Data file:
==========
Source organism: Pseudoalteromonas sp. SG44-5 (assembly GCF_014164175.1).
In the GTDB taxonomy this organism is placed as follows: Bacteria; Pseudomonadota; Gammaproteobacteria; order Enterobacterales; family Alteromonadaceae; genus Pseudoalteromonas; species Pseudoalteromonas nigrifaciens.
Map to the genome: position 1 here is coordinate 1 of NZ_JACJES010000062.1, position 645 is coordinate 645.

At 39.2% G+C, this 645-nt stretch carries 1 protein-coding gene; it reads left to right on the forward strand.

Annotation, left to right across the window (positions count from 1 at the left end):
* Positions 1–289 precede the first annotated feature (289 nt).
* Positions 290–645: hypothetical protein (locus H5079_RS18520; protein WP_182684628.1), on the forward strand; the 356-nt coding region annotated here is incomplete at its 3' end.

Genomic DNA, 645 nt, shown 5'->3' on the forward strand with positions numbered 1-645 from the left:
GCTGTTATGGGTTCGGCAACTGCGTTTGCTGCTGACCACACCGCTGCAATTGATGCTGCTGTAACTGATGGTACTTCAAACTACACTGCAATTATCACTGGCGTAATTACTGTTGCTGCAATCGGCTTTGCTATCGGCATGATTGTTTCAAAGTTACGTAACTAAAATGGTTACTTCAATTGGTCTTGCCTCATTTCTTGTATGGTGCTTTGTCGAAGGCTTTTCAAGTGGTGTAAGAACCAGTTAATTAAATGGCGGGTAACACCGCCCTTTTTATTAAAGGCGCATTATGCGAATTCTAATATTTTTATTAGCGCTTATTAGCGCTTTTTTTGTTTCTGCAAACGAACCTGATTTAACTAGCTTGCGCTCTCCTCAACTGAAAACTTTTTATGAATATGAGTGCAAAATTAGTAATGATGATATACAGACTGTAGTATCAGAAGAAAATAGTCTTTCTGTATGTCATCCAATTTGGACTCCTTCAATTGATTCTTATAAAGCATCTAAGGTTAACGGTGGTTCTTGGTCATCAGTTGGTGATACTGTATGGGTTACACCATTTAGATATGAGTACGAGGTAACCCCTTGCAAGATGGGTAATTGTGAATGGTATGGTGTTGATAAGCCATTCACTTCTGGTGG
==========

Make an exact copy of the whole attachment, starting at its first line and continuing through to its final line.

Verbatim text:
Source organism: Pseudoalteromonas sp. SG44-5 (assembly GCF_014164175.1).
In the GTDB taxonomy this organism is placed as follows: Bacteria; Pseudomonadota; Gammaproteobacteria; order Enterobacterales; family Alteromonadaceae; genus Pseudoalteromonas; species Pseudoalteromonas nigrifaciens.
Map to the genome: position 1 here is coordinate 1 of NZ_JACJES010000062.1, position 645 is coordinate 645.

At 39.2% G+C, this 645-nt stretch carries 1 protein-coding gene; it reads left to right on the forward strand.

Annotation, left to right across the window (positions count from 1 at the left end):
* Positions 1–289 precede the first annotated feature (289 nt).
* Positions 290–645: hypothetical protein (locus H5079_RS18520; protein WP_182684628.1), on the forward strand; the 356-nt coding region annotated here is incomplete at its 3' end.

Genomic DNA, 645 nt, shown 5'->3' on the forward strand with positions numbered 1-645 from the left:
GCTGTTATGGGTTCGGCAACTGCGTTTGCTGCTGACCACACCGCTGCAATTGATGCTGCTGTAACTGATGGTACTTCAAACTACACTGCAATTATCACTGGCGTAATTACTGTTGCTGCAATCGGCTTTGCTATCGGCATGATTGTTTCAAAGTTACGTAACTAAAATGGTTACTTCAATTGGTCTTGCCTCATTTCTTGTATGGTGCTTTGTCGAAGGCTTTTCAAGTGGTGTAAGAACCAGTTAATTAAATGGCGGGTAACACCGCCCTTTTTATTAAAGGCGCATTATGCGAATTCTAATATTTTTATTAGCGCTTATTAGCGCTTTTTTTGTTTCTGCAAACGAACCTGATTTAACTAGCTTGCGCTCTCCTCAACTGAAAACTTTTTATGAATATGAGTGCAAAATTAGTAATGATGATATACAGACTGTAGTATCAGAAGAAAATAGTCTTTCTGTATGTCATCCAATTTGGACTCCTTCAATTGATTCTTATAAAGCATCTAAGGTTAACGGTGGTTCTTGGTCATCAGTTGGTGATACTGTATGGGTTACACCATTTAGATATGAGTACGAGGTAACCCCTTGCAAGATGGGTAATTGTGAATGGTATGGTGTTGATAAGCCATTCACTTCTGGTGG